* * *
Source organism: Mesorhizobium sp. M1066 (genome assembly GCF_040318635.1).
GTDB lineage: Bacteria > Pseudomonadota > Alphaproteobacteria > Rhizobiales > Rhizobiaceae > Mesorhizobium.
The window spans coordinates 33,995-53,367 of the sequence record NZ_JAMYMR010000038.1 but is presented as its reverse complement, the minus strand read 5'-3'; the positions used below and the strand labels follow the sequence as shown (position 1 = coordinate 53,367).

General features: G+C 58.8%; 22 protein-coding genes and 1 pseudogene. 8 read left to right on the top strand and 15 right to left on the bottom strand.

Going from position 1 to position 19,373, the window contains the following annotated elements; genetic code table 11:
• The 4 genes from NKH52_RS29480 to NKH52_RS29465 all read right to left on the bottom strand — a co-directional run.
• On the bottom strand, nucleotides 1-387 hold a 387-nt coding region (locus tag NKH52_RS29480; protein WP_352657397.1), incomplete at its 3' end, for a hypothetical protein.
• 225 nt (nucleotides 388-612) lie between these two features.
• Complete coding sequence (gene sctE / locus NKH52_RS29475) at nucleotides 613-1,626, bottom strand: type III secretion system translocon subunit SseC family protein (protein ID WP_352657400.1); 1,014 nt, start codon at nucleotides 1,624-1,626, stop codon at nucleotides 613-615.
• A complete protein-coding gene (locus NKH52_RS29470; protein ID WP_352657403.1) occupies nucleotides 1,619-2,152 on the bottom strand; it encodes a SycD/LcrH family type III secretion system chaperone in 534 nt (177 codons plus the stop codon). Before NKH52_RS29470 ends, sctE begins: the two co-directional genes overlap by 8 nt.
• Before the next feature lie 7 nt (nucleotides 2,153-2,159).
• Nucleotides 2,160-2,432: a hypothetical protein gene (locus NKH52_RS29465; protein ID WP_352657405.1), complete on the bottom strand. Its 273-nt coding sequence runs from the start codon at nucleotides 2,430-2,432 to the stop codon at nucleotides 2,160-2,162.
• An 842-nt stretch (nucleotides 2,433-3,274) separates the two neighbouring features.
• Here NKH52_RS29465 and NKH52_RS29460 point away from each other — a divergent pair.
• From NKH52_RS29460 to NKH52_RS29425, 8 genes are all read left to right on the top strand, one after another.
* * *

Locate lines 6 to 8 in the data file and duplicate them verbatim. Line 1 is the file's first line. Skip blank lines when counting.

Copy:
• The 4 genes from NKH52_RS29480 to NKH52_RS29465 all read right to left on the bottom strand — a co-directional run.
• On the bottom strand, nucleotides 1-387 hold a 387-nt coding region (locus tag NKH52_RS29480; protein WP_352657397.1), incomplete at its 3' end, for a hypothetical protein.
• 225 nt (nucleotides 388-612) lie between these two features.